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Move the Problem

I was having a great conversation with my friends Benjamin Birnbaum and Simon Harris this morning. They're iOS developers based in Australia and all around great guys.

We were discussing the challenges of executing on projects and how the fear of failure can either be your greatest enemy or your most treasured ally. Fear seems to be the most powerful force in nature when it comes to individuals deciding whether or not to do their art or build their next product. It's a silent killer, but like any other design challenge we face, it can be overcome.

Wise Words from an Aikido Master

Among his many talents, Simon happens to be an accomplished practitioner of Aikido and he was explaining a concept to me that really hit home.

In true Simon fashion, he said:

I guess if I were to get all philosophical, it would be like in Aikido: one approach is where you become the centre around which you move the “problem”; the other is where you get caught being pulled around the centre of the “problem”.

I immediately began to think about my own life on the web and the troubles that I see facing my good friends every day. Every hour it seems we're hit with a new problem to solve, a new challenge to face. We’re constantly “in the moment” with our split decisions to act, stall, or talk ourselves out of creating a great new solution. We either become the center and control the fear, or we put “fear” in control and we’re left to maneuver around it.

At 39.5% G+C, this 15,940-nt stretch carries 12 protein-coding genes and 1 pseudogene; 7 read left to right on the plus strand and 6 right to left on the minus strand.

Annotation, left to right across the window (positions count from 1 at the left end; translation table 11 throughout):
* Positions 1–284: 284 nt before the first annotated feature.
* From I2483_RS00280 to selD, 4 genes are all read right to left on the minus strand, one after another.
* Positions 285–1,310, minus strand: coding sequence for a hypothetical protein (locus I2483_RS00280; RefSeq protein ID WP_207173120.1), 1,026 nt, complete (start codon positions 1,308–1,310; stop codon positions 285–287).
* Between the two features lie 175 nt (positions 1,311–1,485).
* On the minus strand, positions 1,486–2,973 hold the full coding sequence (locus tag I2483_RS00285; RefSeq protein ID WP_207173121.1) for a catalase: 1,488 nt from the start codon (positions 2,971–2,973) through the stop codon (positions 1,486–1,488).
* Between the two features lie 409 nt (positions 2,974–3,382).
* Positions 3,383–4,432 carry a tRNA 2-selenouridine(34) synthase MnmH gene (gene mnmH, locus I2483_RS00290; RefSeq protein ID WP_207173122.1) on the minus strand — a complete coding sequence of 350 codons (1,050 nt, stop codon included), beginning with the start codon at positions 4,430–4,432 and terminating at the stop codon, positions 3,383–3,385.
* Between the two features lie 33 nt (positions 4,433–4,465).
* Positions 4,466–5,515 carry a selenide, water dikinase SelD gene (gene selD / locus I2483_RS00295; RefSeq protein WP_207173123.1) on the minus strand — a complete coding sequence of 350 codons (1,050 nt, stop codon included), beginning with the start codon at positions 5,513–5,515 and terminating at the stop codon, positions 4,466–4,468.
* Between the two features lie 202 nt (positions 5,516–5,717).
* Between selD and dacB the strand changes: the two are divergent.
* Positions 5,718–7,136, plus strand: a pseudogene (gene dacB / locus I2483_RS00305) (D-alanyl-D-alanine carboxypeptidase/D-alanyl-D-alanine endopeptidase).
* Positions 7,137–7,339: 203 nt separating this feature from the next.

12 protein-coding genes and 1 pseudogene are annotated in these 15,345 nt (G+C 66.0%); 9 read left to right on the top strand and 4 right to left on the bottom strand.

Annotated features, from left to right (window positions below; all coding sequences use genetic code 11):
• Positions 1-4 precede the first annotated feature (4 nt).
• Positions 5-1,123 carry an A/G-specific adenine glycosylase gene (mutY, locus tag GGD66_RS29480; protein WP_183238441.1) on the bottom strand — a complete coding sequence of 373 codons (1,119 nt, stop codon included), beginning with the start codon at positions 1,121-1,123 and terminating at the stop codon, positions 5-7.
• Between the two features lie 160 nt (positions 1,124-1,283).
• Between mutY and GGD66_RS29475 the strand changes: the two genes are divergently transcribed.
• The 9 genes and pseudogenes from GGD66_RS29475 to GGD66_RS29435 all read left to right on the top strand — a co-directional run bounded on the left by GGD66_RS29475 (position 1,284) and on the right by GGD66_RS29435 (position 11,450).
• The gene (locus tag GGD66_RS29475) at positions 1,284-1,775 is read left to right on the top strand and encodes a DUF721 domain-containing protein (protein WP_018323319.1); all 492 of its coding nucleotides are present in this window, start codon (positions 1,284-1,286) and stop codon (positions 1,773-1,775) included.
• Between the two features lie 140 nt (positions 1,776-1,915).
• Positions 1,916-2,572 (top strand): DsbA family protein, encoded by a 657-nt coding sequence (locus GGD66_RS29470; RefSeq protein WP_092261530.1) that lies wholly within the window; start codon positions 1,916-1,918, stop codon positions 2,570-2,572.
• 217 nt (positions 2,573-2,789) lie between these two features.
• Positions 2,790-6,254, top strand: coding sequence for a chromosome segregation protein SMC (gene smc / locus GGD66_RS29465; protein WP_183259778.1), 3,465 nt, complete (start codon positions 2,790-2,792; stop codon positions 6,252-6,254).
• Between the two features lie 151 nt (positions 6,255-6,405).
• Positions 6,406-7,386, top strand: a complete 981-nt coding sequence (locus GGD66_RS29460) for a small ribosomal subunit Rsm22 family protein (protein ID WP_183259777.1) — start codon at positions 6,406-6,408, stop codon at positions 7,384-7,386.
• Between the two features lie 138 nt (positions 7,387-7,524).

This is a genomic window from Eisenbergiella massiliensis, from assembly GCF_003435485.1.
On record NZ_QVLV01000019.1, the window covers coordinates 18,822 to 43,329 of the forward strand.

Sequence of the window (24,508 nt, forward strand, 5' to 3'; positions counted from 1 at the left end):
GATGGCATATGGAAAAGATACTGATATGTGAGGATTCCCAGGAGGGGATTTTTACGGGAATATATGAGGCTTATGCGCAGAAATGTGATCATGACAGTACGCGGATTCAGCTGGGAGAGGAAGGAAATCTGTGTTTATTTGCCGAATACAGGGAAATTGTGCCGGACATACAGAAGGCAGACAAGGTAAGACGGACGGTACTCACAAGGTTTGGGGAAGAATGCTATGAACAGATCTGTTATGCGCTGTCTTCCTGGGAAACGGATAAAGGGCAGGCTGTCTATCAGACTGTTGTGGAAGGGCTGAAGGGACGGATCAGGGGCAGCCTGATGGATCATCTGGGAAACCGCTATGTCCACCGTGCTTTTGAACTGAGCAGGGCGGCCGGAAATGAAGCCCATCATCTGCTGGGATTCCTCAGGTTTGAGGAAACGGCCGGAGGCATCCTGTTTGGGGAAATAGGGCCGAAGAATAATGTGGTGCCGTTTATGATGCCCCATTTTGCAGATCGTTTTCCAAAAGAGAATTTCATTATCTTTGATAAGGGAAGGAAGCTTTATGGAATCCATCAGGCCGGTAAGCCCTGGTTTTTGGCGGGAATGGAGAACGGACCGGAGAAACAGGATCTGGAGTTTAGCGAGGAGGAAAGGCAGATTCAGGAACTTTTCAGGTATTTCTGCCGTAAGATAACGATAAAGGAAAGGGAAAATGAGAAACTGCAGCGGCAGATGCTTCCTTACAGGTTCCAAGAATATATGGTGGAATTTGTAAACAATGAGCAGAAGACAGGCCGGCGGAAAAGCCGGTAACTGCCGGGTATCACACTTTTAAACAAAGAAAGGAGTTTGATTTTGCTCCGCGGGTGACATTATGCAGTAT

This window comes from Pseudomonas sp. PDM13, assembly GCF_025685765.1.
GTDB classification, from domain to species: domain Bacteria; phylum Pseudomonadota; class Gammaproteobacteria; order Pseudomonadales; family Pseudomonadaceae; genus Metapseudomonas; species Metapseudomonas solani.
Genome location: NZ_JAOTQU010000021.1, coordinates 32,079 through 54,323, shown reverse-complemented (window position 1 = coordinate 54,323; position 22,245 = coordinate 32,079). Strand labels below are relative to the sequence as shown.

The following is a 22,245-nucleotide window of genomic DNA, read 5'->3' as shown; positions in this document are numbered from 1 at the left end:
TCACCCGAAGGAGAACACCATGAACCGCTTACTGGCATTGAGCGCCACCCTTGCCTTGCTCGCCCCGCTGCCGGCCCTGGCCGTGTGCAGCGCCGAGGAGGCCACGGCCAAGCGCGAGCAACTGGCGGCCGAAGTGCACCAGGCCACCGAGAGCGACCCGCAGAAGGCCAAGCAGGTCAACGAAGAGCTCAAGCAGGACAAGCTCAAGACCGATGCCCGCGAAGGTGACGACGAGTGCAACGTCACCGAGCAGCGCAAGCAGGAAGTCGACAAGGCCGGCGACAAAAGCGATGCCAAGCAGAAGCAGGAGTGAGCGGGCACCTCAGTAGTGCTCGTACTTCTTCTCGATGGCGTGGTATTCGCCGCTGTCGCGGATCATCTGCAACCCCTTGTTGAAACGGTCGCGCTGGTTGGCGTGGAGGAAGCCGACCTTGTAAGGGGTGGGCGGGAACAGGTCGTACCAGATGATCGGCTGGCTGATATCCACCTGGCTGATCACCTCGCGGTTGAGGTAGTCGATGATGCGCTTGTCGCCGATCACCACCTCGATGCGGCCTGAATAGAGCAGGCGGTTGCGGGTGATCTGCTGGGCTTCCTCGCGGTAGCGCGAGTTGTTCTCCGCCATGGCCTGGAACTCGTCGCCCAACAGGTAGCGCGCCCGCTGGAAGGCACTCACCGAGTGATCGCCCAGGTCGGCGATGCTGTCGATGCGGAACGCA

Move the Problem

The challenge, it seems, is in the approach we take in facing fear and shipping great products or art. Our approach is always to cringe at fear instead of seeing it as an opportunity. The moment fear hits us is the exact moment that every single person experiences. We are no different.

The difference between the 10% of people that do great things is that they have learned to use fear as an indicator of opportunity to do great things.

The fact of the matter is that we’re all the same and that anything different or worth doing will bring a sense of fear for the unknown. The difference is that we have to frame the problem at the heart of the fear. We have to take control and move the problem.

The Solution

So if fear is our friend and the solution is to take control of it by “moving” or framing the problem as an opportunity rather than a defeat, how do we practically approach making this a reality in our everyday lives?

Here's what I propose:

What do you think?

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